HOW MUCH MORE WOULD you be willing to pay in taxes not to have to file a federal income tax return? $100? $1,000? How about a whopping $3,000 more every year?
Proponents of scrapping the federal income tax in favor of a national sales tax apparently think $3,000 or so a year is a small price to get rid of income tax forms. Because that's the tax increase that the typical family would face.According to Congressional Budget Office data, a national sales tax of about 33 percent would be needed to replace revenues from the current federal income tax. In other words, 33 cents on the dollar would be added to the price of most things that you buy. The price of a typical new car, for instance, would jump by $6,000.
When you add up all those sales tax payments, the median income family - with 1994 income of $34,000 - would pay $3,180 more in taxes than it now pays under the income tax.
The next group up, making about $50,000 annually, would cough up $2,150 a year in higher taxes. At $21,000 in earnings, the tax hike would be $3,020. And the poorest families would pay almost a third of their meager incomes in new taxes.
Which is not say that there wouldn't be winners from replacing the income tax with a sales tax. After all, by definition the switch is supposed to break even. But on average only the best-off tenth of Americans would pay lower taxes under a national sales tax. The biggest tax reductions would be at the very top, where the richest 1 percent would get tax cuts averaging $139,000 a year.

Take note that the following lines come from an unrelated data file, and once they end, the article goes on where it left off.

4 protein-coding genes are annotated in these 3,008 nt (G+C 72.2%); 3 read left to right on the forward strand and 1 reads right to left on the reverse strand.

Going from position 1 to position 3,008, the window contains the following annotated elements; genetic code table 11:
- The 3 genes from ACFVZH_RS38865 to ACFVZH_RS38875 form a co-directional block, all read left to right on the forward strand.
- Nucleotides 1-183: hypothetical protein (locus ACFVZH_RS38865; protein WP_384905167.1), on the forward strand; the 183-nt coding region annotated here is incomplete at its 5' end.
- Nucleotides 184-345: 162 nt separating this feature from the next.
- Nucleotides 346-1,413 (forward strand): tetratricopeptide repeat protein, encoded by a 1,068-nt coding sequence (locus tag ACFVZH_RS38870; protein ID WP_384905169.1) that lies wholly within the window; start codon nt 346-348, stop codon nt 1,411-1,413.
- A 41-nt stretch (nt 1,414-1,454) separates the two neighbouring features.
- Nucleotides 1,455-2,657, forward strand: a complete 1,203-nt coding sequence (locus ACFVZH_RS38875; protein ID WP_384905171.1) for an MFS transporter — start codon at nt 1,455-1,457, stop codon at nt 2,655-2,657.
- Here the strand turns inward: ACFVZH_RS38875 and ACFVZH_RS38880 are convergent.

This, by the way, is the least regressive sales tax analyzed by the Congressional Budget Office. If items such as groceries, housing and health care were taxed, the sales tax rate could be somewhat lower, but the adverse effects on most families would be even worse.
Under the graduated income tax, the best-off people pay the highest tax rates (even with current loopholes). But a flat-rate sales tax would turn the concept of equity on its head.
Advocates of this Great Middle Class Tax Increase, including House Ways and Means Chairman Bill Archer, R-Texas., apparently think they can sell their plan in the name of "simplicity."
To be sure, income taxes are complicated for some people. But not for the almost half of all tax filers who fill out short forms. They simply copy figures supplied by their employers and banks and look up their taxes in a table. Even itemizers get most of the information they need from employer- and bank-provided forms.
Most tax complexity involves the one in seven tax filers with business income. They have to keep track of their receipts and expenses, and they have to know what's deductible and what isn't. But switching to a national sales tax would offer them no paperwork relief.
On the contrary, business tax returns would become central to the tax collection process. Businesses would still have to keep records of their gross sales - the base for the new 33 percent national sales tax they would charge their customers.
Undoubtedly there would be distinctions as to what's taxable and what isn't, so businesses would have to classify their receipts and expenses into various categories. They would need lawyers and accountants to help figure this all out, just as they do now.
And because the premium for finding loopholes would be quite high, the incentive for businesses to find legal or illegal ways to beat the system would remain.